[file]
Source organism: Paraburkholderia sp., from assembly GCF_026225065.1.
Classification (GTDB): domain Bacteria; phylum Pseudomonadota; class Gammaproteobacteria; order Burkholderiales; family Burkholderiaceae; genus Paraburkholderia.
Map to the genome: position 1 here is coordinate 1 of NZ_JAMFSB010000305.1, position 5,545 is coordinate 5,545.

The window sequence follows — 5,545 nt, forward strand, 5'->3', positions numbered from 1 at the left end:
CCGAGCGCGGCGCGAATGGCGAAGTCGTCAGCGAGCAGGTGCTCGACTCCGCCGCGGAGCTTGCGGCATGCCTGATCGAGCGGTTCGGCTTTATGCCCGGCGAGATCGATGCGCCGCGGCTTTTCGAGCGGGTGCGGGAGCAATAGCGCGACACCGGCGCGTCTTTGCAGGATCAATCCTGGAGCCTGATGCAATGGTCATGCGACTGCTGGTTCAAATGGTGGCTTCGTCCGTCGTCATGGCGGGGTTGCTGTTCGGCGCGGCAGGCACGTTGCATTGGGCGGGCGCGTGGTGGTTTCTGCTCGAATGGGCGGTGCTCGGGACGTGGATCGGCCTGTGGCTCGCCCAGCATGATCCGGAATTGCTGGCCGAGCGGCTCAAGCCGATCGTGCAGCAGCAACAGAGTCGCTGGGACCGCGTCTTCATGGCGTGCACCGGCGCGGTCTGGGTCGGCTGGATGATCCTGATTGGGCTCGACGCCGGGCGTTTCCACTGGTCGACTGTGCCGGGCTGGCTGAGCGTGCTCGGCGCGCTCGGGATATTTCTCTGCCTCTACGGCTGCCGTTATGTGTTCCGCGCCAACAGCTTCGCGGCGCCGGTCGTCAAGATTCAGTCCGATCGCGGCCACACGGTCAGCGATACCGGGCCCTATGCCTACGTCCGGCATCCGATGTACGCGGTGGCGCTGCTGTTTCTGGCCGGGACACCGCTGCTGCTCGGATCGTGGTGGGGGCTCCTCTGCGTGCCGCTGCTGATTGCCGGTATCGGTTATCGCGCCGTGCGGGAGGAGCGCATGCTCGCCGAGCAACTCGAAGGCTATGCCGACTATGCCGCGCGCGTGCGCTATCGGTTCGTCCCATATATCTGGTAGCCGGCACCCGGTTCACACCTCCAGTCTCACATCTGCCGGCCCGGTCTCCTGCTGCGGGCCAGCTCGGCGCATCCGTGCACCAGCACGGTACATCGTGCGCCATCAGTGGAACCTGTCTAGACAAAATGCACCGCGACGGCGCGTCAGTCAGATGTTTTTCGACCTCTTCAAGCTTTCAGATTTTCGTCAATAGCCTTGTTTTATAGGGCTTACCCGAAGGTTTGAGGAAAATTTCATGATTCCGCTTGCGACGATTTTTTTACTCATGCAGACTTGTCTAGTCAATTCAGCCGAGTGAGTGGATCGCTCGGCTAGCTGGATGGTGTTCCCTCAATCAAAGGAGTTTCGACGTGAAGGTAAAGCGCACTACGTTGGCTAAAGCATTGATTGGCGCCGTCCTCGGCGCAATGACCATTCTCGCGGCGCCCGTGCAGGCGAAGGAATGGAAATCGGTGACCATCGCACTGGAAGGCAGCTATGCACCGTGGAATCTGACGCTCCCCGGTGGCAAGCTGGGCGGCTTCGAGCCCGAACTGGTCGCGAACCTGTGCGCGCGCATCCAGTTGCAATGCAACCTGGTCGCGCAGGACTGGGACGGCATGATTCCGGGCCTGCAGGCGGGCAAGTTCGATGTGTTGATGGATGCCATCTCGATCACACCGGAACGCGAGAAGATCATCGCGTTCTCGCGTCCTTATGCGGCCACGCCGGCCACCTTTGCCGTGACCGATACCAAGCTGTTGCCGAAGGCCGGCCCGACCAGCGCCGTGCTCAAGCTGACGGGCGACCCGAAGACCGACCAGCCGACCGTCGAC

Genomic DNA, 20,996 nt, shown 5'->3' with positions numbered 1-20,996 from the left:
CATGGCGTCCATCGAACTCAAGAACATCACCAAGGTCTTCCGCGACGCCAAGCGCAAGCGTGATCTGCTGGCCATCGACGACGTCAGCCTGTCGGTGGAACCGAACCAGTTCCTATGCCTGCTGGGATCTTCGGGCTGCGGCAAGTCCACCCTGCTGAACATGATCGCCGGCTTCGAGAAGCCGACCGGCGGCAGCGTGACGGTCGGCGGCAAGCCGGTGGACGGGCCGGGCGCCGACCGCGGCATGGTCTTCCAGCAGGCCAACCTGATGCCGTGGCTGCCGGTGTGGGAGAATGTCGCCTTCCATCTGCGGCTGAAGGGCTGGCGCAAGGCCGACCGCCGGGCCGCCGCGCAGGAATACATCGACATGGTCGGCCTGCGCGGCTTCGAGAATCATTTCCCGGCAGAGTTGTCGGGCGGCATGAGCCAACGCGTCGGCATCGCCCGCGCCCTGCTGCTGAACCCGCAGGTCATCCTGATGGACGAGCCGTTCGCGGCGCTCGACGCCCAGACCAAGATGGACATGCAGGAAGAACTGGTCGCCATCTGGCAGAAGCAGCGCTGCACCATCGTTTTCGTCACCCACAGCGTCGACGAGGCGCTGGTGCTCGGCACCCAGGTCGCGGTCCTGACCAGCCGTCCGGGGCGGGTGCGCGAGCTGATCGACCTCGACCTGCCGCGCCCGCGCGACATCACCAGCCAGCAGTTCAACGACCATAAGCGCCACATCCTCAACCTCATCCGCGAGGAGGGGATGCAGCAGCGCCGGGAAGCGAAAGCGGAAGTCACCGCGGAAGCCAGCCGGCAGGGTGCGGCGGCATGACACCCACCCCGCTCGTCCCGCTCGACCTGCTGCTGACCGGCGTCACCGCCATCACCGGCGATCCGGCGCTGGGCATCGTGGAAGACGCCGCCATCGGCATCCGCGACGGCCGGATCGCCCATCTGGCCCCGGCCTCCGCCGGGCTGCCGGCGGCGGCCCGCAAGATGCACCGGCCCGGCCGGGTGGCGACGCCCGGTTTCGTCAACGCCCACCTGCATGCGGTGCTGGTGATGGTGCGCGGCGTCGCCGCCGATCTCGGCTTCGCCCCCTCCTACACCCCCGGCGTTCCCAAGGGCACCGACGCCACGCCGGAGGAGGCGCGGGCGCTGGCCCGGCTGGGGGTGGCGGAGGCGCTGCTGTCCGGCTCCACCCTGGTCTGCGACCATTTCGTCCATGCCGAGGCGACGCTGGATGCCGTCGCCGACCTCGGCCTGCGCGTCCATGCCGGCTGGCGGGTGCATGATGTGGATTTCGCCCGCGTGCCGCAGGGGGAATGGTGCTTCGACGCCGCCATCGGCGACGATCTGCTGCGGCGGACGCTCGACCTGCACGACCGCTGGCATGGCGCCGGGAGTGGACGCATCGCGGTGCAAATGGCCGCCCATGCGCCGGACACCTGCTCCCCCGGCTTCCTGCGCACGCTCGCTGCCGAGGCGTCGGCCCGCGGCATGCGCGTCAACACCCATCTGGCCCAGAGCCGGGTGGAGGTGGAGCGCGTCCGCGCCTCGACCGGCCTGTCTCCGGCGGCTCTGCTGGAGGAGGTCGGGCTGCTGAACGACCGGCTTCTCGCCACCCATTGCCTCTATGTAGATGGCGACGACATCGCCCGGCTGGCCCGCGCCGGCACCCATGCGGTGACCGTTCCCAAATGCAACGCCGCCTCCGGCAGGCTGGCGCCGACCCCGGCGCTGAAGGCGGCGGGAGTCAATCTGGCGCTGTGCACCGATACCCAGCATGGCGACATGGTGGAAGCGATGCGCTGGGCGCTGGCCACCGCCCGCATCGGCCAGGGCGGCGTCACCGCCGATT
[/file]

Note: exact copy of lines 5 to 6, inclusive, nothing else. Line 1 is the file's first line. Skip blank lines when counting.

CCGAGCGCGGCGCGAATGGCGAAGTCGTCAGCGAGCAGGTGCTCGACTCCGCCGCGGAGCTTGCGGCATGCCTGATCGAGCGGTTCGGCTTTATGCCCGGCGAGATCGATGCGCCGCGGCTTTTCGAGCGGGTGCGGGAGCAATAGCGCGACACCGGCGCGTCTTTGCAGGATCAATCCTGGAGCCTGATGCAATGGTCATGCGACTGCTGGTTCAAATGGTGGCTTCGTCCGTCGTCATGGCGGGGTTGCTGTTCGGCGCGGCAGGCACGTTGCATTGGGCGGGCGCGTGGTGGTTTCTGCTCGAATGGGCGGTGCTCGGGACGTGGATCGGCCTGTGGCTCGCCCAGCATGATCCGGAATTGCTGGCCGAGCGGCTCAAGCCGATCGTGCAGCAGCAACAGAGTCGCTGGGACCGCGTCTTCATGGCGTGCACCGGCGCGGTCTGGGTCGGCTGGATGATCCTGATTGGGCTCGACGCCGGGCGTTTCCACTGGTCGACTGTGCCGGGCTGGCTGAGCGTGCTCGGCGCGCTCGGGATATTTCTCTGCCTCTACGGCTGCCGTTATGTGTTCCGCGCCAACAGCTTCGCGGCGCCGGTCGTCAAGATTCAGTCCGATCGCGGCCACACGGTCAGCGATACCGGGCCCTATGCCTACGTCCGGCATCCGATGTACGCGGTGGCGCTGCTGTTTCTGGCCGGGACACCGCTGCTGCTCGGATCGTGGTGGGGGCTCCTCTGCGTGCCGCTGCTGATTGCCGGTATCGGTTATCGCGCCGTGCGGGAGGAGCGCATGCTCGCCGAGCAACTCGAAGGCTATGCCGACTATGCCGCGCGCGTGCGCTATCGGTTCGTCCCATATATCTGGTAGCCGGCACCCGGTTCACACCTCCAGTCTCACATCTGCCGGCCCGGTCTCCTGCTGCGGGCCAGCTCGGCGCATCCGTGCACCAGCACGGTACATCGTGCGCCATCAGTGGAACCTGTCTAGACAAAATGCACCGCGACGGCGCGTCAGTCAGATGTTTTTCGACCTCTTCAAGCTTTCAGATTTTCGTCAATAGCCTTGTTTTATAGGGCTTACCCGAAGGTTTGAGGAAAATTTCATGATTCCGCTTGCGACGATTTTTTTACTCATGCAGACTTGTCTAGTCAATTCAGCCGAGTGAGTGGATCGCTCGGCTAGCTGGATGGTGTTCCCTCAATCAAAGGAGTTTCGACGTGAAGGTAAAGCGCACTACGTTGGCTAAAGCATTGATTGGCGCCGTCCTCGGCGCAATGACCATTCTCGCGGCGCCCGTGCAGGCGAAGGAATGGAAATCGGTGACCATCGCACTGGAAGGCAGCTATGCACCGTGGAATCTGACGCTCCCCGGTGGCAAGCTGGGCGGCTTCGAGCCCGAACTGGTCGCGAACCTGTGCGCGCGCATCCAGTTGCAATGCAACCTGGTCGCGCAGGACTGGGACGGCATGATTCCGGGCCTGCAGGCGGGCAAGTTCGATGTGTTGATGGATGCCATCTCGATCACACCGGAACGCGAGAAGATCATCGCGTTCTCGCGTCCTTATGCGGCCACGCCGGCCACCTTTGCCGTGACCGATACCAAGCTGTTGCCGAAGGCCGGCCCGACCAGCGCCGTGCTCAAGCTGACGGGCGACCCGAAGACCGACCAGCCGACCGTCGAC

Genomic DNA, 20,996 nt, shown 5'->3' with positions numbered 1-20,996 from the left: